My Rain Garden in August

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Rain Gardens

A rain garden, at its most basic, is a place where rainwater and snowmelt can infiltrate into the soil. In the yard, it is normally a landscaped depression that holds water for a few hours after a storm, allowing it to gradually be absorbed into the soil. When water infiltrates into the soil, it returns to the underground aquifers from which we get our drinking water.

If your soil stays wet for more than a day, you can create a wet garden instead, or replace the soil with an engineered soil mix. For most homeowners, it makes sense to work with the conditions you already have.

Here are some photos of my own rain garden, as well as a rain garden at the Delaware Agricultural Museum, which I designed. I am currently working with the Delaware Department of Natural Resources (DNREC) to design many more rain gardens around the state as part of their Rain Gardens for the Bays program, so keep checking back for more photographs.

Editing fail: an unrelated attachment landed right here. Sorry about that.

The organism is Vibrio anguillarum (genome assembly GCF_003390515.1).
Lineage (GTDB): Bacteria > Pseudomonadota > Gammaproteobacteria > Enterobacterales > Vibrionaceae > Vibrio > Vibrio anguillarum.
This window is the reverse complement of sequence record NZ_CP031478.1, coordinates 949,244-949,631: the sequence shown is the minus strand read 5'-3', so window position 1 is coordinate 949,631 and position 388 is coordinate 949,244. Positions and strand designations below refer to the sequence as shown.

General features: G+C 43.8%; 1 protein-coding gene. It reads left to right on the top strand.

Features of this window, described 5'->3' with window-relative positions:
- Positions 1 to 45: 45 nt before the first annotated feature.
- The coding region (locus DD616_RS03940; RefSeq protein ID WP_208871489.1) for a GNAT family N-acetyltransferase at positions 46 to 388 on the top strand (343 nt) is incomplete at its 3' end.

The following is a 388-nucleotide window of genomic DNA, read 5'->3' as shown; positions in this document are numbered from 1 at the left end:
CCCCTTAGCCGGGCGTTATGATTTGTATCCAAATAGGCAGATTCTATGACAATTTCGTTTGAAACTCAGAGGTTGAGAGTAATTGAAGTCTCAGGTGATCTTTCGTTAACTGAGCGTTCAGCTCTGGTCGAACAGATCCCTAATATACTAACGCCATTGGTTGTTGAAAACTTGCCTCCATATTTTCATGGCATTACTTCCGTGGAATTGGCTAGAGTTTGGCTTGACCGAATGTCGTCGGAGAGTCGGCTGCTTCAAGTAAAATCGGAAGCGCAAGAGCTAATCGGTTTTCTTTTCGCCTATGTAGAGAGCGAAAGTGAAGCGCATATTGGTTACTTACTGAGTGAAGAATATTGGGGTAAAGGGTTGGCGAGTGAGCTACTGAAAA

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Additional images

New rain Garden at the Delaware Agricultural Museum in

Dover, planted in fall 2010

Delaware Agricultural Museum: This project won a

Governor's Urban Conservation Award in 2011

My Rain Garden in May

My Rain Garden in June & July

This was the view from my kitchen window in August

 

A goldfinch eating seeds from the Purple Coneflower in

September

A Buckeye butterfly on the Hardy Ageratum in September

My Rain Garden in January